He has served on the ACMT Board of Directors since 2007 and is the Past Chair of the ACMT Practice Committee. Dr. McKay is active in biopreparedness efforts at the local and state level and has helped lead ACMT’s participation in the Department of Homeland Security’s Chemical Terrorism Risk Assessment (CTRA) process. Dr. McKay is also the National Coordinator of the ACMT-ATSDR Regional Consultation Network.
 
Dr. McKay seeks “to develop sustainable practice opportunities for medical toxicologists.” His interests lie in clinical patient care, occupational and environmental toxicology, biopreparedness, and training of residents and fellows. He also enjoys scuba diving and distance running. 
 
Lewis_Nelson.jpgLewis Nelson, MD, FACMT
New York University School of Medicine
New York, NY
 
Dr. Nelson is currently a Professor of Emergency Medicine at New York University School of Medicine, and is an attending physician at both NYU Medical Center and Bellevue Hospital. He is the Director of the Fellowship in Medical Toxicology at New York University School of Medicine and the New York City Poison Control Center. He is a former President of the American College of Medical Toxicology and has served in various consultative roles with FDA, CDC, and DHS. He is an editor of Goldfrank’s Toxicologic Emergencies, now in its 10th Edition, a major textbook in the field of medical toxicology. He has published over 130 peer-reviewed publications and book chapters, and presents frequently at national and international meetings. The focus of his publications and presentations are medication-related adverse effects, chemical terrorism, and toxicity of abused drugs.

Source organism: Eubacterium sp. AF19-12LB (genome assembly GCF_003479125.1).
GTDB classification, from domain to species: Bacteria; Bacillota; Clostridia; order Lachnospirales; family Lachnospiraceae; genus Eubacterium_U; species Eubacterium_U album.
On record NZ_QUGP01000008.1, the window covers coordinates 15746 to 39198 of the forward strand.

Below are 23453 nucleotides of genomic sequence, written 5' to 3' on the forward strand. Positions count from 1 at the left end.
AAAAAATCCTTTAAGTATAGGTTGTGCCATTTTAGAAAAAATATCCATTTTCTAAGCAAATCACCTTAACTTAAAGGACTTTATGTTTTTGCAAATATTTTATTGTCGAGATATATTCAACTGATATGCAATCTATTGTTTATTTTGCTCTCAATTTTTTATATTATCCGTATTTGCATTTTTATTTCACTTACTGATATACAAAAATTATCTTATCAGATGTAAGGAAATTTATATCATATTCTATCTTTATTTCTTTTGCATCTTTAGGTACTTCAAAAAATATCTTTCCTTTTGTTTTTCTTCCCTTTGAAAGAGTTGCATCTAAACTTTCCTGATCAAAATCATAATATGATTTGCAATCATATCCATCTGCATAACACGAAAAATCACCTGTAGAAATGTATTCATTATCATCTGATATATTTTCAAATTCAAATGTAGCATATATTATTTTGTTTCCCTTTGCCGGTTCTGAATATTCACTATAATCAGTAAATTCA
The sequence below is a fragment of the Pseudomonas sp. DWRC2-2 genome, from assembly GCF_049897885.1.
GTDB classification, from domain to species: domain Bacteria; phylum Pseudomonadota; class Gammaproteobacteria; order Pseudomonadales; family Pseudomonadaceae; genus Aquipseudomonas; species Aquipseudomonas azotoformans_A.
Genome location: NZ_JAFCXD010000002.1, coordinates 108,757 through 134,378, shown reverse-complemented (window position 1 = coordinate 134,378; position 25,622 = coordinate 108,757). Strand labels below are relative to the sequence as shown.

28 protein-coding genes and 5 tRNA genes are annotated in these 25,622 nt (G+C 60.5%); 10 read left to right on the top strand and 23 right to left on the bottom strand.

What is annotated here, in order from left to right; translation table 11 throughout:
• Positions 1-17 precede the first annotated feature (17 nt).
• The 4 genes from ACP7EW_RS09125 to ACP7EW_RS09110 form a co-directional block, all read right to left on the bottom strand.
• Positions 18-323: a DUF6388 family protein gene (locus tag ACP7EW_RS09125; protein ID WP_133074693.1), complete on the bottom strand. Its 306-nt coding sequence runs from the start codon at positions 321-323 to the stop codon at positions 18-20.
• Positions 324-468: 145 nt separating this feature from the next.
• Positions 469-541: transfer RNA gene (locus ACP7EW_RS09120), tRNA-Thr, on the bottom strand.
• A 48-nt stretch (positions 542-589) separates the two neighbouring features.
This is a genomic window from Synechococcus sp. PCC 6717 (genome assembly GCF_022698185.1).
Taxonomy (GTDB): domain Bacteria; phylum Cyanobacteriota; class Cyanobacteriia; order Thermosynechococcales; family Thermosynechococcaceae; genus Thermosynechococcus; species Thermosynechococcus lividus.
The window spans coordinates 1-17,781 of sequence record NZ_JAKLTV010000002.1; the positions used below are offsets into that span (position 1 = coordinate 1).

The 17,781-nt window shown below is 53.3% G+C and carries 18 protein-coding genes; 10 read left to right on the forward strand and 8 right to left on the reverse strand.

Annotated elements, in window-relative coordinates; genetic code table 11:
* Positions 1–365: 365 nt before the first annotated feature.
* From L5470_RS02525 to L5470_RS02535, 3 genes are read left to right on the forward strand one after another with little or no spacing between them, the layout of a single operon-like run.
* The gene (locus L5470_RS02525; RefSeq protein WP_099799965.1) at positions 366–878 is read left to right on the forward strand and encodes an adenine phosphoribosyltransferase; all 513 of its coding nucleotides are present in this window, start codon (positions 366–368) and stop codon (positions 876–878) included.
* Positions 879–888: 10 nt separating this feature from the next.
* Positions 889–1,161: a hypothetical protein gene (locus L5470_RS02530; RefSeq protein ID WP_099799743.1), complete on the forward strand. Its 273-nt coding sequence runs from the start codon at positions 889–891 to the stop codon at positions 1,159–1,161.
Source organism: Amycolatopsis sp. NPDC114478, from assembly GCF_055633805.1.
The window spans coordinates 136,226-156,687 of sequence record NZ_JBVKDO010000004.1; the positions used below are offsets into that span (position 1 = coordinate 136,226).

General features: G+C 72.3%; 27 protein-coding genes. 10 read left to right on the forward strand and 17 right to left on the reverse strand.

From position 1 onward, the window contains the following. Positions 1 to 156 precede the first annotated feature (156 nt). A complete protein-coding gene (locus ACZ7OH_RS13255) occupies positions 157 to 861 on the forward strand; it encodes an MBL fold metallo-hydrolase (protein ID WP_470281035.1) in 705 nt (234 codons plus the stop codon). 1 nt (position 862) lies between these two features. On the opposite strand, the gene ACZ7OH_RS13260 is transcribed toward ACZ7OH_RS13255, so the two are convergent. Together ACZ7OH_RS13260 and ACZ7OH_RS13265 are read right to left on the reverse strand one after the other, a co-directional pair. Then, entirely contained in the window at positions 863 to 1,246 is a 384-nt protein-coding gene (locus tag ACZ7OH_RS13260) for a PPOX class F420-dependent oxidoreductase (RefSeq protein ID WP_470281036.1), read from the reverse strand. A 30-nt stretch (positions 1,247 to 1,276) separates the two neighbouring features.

Schwartz_125.jpgMichael Schwartz, MD
 Department of Homeland Security, Office of Health Affairs
 Washington, DC
 
Dr. Schwartz is an emergency physician and medical toxicologist.  Currently he serves as the Deputy Director of the Chemical Defense Program at the Department of Homeland Security's Office of Health Affairs. Previously Dr. Schwartz spent 12 years at the Centers for Disease Control and Prevention's National Center for Environmental Health as a medical officer. Dr. Schwartz is a Captain in the US Public Health Service.
 
Su_125.jpgMark Su, MD
New York City Poison Control Center
New York, NY
 
Dr. Su is currently the Director of the New York City Poison Control Center and an attending physician in the NYU/Bellevue Hospital Center Emergency Department. He is a graduate of the State University of New York Downstate Medical Center and Columbia University Mailman School of Public Health. He completed his Emergency Medicine training at SUNY-Downstate Medical Center/Kings County Hospital Center in Brooklyn, NY and Fellowship Training in Medical Toxicology at the New York City Poison Control Center. His current research interests focus mostly on synthetic cannabinoids and the epidemiology of poisoning.